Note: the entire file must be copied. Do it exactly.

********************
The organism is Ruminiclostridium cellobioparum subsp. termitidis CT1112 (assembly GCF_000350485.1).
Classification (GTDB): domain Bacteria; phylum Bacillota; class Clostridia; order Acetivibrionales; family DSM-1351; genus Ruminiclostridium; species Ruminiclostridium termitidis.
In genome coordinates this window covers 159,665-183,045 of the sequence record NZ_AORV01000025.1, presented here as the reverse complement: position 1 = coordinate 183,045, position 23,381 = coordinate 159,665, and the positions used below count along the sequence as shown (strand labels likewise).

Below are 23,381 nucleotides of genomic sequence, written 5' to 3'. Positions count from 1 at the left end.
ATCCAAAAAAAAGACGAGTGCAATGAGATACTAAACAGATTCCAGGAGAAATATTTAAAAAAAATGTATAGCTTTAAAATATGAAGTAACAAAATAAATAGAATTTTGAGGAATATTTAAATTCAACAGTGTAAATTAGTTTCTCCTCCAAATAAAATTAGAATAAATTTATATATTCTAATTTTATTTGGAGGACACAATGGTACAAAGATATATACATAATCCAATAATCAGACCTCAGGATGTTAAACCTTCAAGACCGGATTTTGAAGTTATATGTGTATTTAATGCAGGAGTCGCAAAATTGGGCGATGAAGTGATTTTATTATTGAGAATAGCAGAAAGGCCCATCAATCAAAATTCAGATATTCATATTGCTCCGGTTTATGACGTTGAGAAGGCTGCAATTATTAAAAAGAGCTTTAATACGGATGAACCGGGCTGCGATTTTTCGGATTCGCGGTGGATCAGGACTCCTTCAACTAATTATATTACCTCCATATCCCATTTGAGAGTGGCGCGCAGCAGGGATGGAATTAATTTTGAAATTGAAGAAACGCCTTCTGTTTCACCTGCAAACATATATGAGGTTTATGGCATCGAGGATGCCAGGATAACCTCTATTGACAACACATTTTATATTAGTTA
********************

The organism is Ruminiclostridium cellobioparum subsp. termitidis CT1112 (assembly GCF_000350485.1).
Classification (GTDB): domain Bacteria; phylum Bacillota; class Clostridia; order Acetivibrionales; family DSM-1351; genus Ruminiclostridium; species Ruminiclostridium termitidis.
In genome coordinates this window covers 159,665-183,045 of the sequence record NZ_AORV01000025.1, presented here as the reverse complement: position 1 = coordinate 183,045, position 23,381 = coordinate 159,665, and the positions used below count along the sequence as shown (strand labels likewise).

Below are 23,381 nucleotides of genomic sequence, written 5' to 3'. Positions count from 1 at the left end.
ATCCAAAAAAAAGACGAGTGCAATGAGATACTAAACAGATTCCAGGAGAAATATTTAAAAAAAATGTATAGCTTTAAAATATGAAGTAACAAAATAAATAGAATTTTGAGGAATATTTAAATTCAACAGTGTAAATTAGTTTCTCCTCCAAATAAAATTAGAATAAATTTATATATTCTAATTTTATTTGGAGGACACAATGGTACAAAGATATATACATAATCCAATAATCAGACCTCAGGATGTTAAACCTTCAAGACCGGATTTTGAAGTTATATGTGTATTTAATGCAGGAGTCGCAAAATTGGGCGATGAAGTGATTTTATTATTGAGAATAGCAGAAAGGCCCATCAATCAAAATTCAGATATTCATATTGCTCCGGTTTATGACGTTGAGAAGGCTGCAATTATTAAAAAGAGCTTTAATACGGATGAACCGGGCTGCGATTTTTCGGATTCGCGGTGGATCAGGACTCCTTCAACTAATTATATTACCTCCATATCCCATTTGAGAGTGGCGCGCAGCAGGGATGGAATTAATTTTGAAATTGAAGAAACGCCTTCTGTTTCACCTGCAAACATATATGAGGTTTATGGCATCGAGGATGCCAGGATAACCTCTATTGACAACACATTTTATATTAGTTA